What to Consider
When Picking
A College

  • Do you want to leave home to attend college? Or, do you have family ties or job obligations that keep you close to home? If so, what colleges are nearby? Do they offer the courses you want?
  • If your dream is to live on campus during college, be part of a large student body, and compete with students from all walks of life, then a four-year mainstream college may be the answer for you. (By mainstream, we mean a college or university that services the general population.) If not, you may want to consider a smaller community college or tribal college.
  • A two-year community college is usually less expensive and more flexible in its admissions policies than a four-year university. On the other hand, the university will offer more advanced coursework, and you may find it has a more challenging environment. Of course, you can always take a tiered approach to college by starting at a community college and then transferring to the four-year university later. Also, keep in mind that if you go to an in-state public college or university, you will pay less (often much less) tuition than if you go out of state. A private school is usually much more expensive than a public school, although some students get enough financial aid to make up for the difference in cost.

What to Consider When Picking A College?

  • Are online courses the right option for you? Online classes offer some advantages. You can set your own schedule—you still have to turn in assignments on time, but as the ads say, "you can work in your pajamas." Still, online courses have their cons too. In addition to needing a good computer, you'll probably need high-speed Internet, which can be costly. Also, there's little social interaction and instructor feedback is slower than raising your hand in class and getting an immediate answer. Lastly, you must be disciplined and have good study skills. Learning at home can be convenient, but it's easy to postpone taking your courses and completing assignments until you run out of time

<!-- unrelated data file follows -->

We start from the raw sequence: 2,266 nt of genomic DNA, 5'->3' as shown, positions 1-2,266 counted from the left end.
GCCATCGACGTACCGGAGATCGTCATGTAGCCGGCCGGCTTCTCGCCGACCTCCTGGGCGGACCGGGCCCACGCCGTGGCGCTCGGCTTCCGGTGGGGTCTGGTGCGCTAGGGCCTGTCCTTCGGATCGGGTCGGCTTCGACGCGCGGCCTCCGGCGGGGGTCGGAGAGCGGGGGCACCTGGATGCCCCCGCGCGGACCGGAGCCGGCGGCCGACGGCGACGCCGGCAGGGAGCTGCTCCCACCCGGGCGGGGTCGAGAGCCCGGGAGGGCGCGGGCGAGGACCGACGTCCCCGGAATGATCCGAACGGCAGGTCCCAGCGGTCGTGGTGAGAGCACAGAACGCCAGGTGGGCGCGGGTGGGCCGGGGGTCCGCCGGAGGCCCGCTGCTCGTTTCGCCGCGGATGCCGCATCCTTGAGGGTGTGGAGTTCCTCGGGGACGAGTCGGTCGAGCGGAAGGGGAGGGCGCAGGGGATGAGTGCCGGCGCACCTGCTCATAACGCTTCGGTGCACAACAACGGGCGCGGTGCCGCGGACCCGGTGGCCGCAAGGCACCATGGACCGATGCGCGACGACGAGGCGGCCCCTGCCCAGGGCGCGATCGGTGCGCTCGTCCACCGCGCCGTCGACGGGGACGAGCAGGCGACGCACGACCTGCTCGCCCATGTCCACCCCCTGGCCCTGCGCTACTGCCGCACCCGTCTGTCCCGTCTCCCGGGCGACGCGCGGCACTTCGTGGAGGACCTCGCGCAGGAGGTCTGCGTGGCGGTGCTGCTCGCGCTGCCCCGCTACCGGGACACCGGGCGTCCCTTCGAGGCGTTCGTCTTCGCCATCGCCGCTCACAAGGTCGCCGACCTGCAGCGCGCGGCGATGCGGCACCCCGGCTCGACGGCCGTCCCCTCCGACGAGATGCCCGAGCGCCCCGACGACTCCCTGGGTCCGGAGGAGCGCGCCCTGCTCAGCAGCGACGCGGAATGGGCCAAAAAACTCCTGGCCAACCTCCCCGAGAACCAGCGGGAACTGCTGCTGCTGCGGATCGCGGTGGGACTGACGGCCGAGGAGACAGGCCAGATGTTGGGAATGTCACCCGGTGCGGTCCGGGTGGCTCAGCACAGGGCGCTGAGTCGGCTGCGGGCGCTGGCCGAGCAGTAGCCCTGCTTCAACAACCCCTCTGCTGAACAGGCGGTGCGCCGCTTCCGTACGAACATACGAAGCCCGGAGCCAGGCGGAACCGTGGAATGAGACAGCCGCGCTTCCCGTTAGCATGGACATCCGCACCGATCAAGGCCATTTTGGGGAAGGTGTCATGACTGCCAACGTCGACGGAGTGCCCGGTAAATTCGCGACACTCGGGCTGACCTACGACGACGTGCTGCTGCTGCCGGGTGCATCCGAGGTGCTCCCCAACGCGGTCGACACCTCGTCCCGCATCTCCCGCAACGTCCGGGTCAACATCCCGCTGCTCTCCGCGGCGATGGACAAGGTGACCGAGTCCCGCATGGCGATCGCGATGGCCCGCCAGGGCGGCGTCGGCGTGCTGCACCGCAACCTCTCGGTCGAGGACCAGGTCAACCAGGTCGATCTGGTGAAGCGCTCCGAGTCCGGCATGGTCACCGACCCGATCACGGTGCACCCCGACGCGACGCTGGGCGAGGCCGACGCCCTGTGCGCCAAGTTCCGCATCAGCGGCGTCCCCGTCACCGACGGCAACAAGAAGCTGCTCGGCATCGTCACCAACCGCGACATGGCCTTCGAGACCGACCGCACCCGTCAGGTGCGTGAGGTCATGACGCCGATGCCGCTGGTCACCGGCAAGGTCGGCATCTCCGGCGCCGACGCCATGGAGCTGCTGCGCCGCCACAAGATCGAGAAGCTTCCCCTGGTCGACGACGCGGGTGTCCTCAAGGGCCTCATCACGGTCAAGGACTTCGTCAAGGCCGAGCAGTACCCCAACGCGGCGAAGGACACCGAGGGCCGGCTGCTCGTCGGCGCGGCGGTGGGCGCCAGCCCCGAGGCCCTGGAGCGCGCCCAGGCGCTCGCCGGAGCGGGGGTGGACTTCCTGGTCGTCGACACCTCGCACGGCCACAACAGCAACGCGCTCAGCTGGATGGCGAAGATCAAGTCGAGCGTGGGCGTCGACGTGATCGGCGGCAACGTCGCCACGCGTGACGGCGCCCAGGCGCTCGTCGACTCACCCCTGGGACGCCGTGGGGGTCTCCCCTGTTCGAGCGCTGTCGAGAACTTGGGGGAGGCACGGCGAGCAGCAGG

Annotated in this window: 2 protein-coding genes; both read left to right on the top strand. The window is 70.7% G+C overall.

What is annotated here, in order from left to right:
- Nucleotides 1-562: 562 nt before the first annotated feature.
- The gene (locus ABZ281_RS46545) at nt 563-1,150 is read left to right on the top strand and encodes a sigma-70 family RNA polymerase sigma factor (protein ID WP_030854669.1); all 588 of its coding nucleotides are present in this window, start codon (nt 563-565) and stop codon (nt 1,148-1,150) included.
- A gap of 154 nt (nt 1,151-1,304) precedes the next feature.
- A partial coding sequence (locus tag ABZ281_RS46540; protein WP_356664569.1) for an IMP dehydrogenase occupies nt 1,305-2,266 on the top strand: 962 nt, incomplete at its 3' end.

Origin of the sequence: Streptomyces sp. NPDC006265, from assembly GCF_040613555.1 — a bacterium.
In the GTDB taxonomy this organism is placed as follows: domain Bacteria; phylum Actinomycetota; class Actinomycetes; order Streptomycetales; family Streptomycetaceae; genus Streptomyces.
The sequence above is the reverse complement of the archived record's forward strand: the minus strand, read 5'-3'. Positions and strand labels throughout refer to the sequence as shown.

• If the career you've chosen involves technical training, you may decide to go to a technical or business school instead of college. Keep in mind, however, that some technical schools are almost as expensive as college. It's also very important to check out a technical school's credentials and job-placement success because these schools vary widely in quality.
  • If you want to attend a school that's geared specifically to the needs of American Indian students, you may wish to consider a tribal college.
  • After narrowing down your choices, call, e-mail, or write each school for information. Or, ask your high school guidance counselor for the information you need. If possible, visit your top college choices and talk to students on campus to see which school feels right for you. To organize your thoughts and the information that each school provides, consider using the Researching Colleges form.